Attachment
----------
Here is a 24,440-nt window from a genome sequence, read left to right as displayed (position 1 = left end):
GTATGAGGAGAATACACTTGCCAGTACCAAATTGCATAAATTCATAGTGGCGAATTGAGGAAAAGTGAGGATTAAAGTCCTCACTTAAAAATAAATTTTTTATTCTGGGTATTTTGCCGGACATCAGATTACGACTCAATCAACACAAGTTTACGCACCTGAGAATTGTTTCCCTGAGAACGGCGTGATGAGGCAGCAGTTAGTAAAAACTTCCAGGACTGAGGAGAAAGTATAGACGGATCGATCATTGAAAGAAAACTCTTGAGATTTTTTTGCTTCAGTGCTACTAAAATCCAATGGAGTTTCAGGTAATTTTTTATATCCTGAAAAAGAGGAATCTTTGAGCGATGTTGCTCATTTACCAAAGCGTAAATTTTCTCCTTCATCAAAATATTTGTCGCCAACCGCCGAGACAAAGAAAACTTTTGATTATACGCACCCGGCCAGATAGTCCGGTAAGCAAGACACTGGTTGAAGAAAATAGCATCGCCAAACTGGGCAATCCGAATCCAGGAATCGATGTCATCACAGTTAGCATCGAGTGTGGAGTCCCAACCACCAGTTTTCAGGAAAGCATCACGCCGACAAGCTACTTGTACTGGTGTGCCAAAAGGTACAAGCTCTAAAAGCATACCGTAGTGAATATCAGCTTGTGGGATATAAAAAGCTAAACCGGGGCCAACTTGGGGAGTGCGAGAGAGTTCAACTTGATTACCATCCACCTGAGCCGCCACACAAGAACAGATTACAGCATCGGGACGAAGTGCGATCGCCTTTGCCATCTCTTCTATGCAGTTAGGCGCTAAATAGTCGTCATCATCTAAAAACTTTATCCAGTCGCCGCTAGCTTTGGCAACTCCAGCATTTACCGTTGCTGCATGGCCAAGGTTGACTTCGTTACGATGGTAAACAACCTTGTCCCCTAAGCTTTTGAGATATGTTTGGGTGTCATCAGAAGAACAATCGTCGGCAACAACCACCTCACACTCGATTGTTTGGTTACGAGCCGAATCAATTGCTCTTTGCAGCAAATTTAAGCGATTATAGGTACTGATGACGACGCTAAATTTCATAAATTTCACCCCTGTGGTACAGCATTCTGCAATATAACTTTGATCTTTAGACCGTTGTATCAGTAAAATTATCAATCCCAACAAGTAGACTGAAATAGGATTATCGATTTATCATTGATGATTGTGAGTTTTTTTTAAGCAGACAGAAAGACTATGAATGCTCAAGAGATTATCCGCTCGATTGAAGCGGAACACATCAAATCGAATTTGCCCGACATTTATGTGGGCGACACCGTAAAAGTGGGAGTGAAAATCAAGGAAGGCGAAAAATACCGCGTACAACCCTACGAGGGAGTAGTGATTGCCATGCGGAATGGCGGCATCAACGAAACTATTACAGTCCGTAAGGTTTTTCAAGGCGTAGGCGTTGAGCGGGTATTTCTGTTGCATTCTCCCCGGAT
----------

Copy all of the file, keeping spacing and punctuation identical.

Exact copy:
Here is a 24,440-nt window from a genome sequence, read left to right as displayed (position 1 = left end):
GTATGAGGAGAATACACTTGCCAGTACCAAATTGCATAAATTCATAGTGGCGAATTGAGGAAAAGTGAGGATTAAAGTCCTCACTTAAAAATAAATTTTTTATTCTGGGTATTTTGCCGGACATCAGATTACGACTCAATCAACACAAGTTTACGCACCTGAGAATTGTTTCCCTGAGAACGGCGTGATGAGGCAGCAGTTAGTAAAAACTTCCAGGACTGAGGAGAAAGTATAGACGGATCGATCATTGAAAGAAAACTCTTGAGATTTTTTTGCTTCAGTGCTACTAAAATCCAATGGAGTTTCAGGTAATTTTTTATATCCTGAAAAAGAGGAATCTTTGAGCGATGTTGCTCATTTACCAAAGCGTAAATTTTCTCCTTCATCAAAATATTTGTCGCCAACCGCCGAGACAAAGAAAACTTTTGATTATACGCACCCGGCCAGATAGTCCGGTAAGCAAGACACTGGTTGAAGAAAATAGCATCGCCAAACTGGGCAATCCGAATCCAGGAATCGATGTCATCACAGTTAGCATCGAGTGTGGAGTCCCAACCACCAGTTTTCAGGAAAGCATCACGCCGACAAGCTACTTGTACTGGTGTGCCAAAAGGTACAAGCTCTAAAAGCATACCGTAGTGAATATCAGCTTGTGGGATATAAAAAGCTAAACCGGGGCCAACTTGGGGAGTGCGAGAGAGTTCAACTTGATTACCATCCACCTGAGCCGCCACACAAGAACAGATTACAGCATCGGGACGAAGTGCGATCGCCTTTGCCATCTCTTCTATGCAGTTAGGCGCTAAATAGTCGTCATCATCTAAAAACTTTATCCAGTCGCCGCTAGCTTTGGCAACTCCAGCATTTACCGTTGCTGCATGGCCAAGGTTGACTTCGTTACGATGGTAAACAACCTTGTCCCCTAAGCTTTTGAGATATGTTTGGGTGTCATCAGAAGAACAATCGTCGGCAACAACCACCTCACACTCGATTGTTTGGTTACGAGCCGAATCAATTGCTCTTTGCAGCAAATTTAAGCGATTATAGGTACTGATGACGACGCTAAATTTCATAAATTTCACCCCTGTGGTACAGCATTCTGCAATATAACTTTGATCTTTAGACCGTTGTATCAGTAAAATTATCAATCCCAACAAGTAGACTGAAATAGGATTATCGATTTATCATTGATGATTGTGAGTTTTTTTTAAGCAGACAGAAAGACTATGAATGCTCAAGAGATTATCCGCTCGATTGAAGCGGAACACATCAAATCGAATTTGCCCGACATTTATGTGGGCGACACCGTAAAAGTGGGAGTGAAAATCAAGGAAGGCGAAAAATACCGCGTACAACCCTACGAGGGAGTAGTGATTGCCATGCGGAATGGCGGCATCAACGAAACTATTACAGTCCGTAAGGTTTTTCAAGGCGTAGGCGTTGAGCGGGTATTTCTGTTGCATTCTCCCCGGAT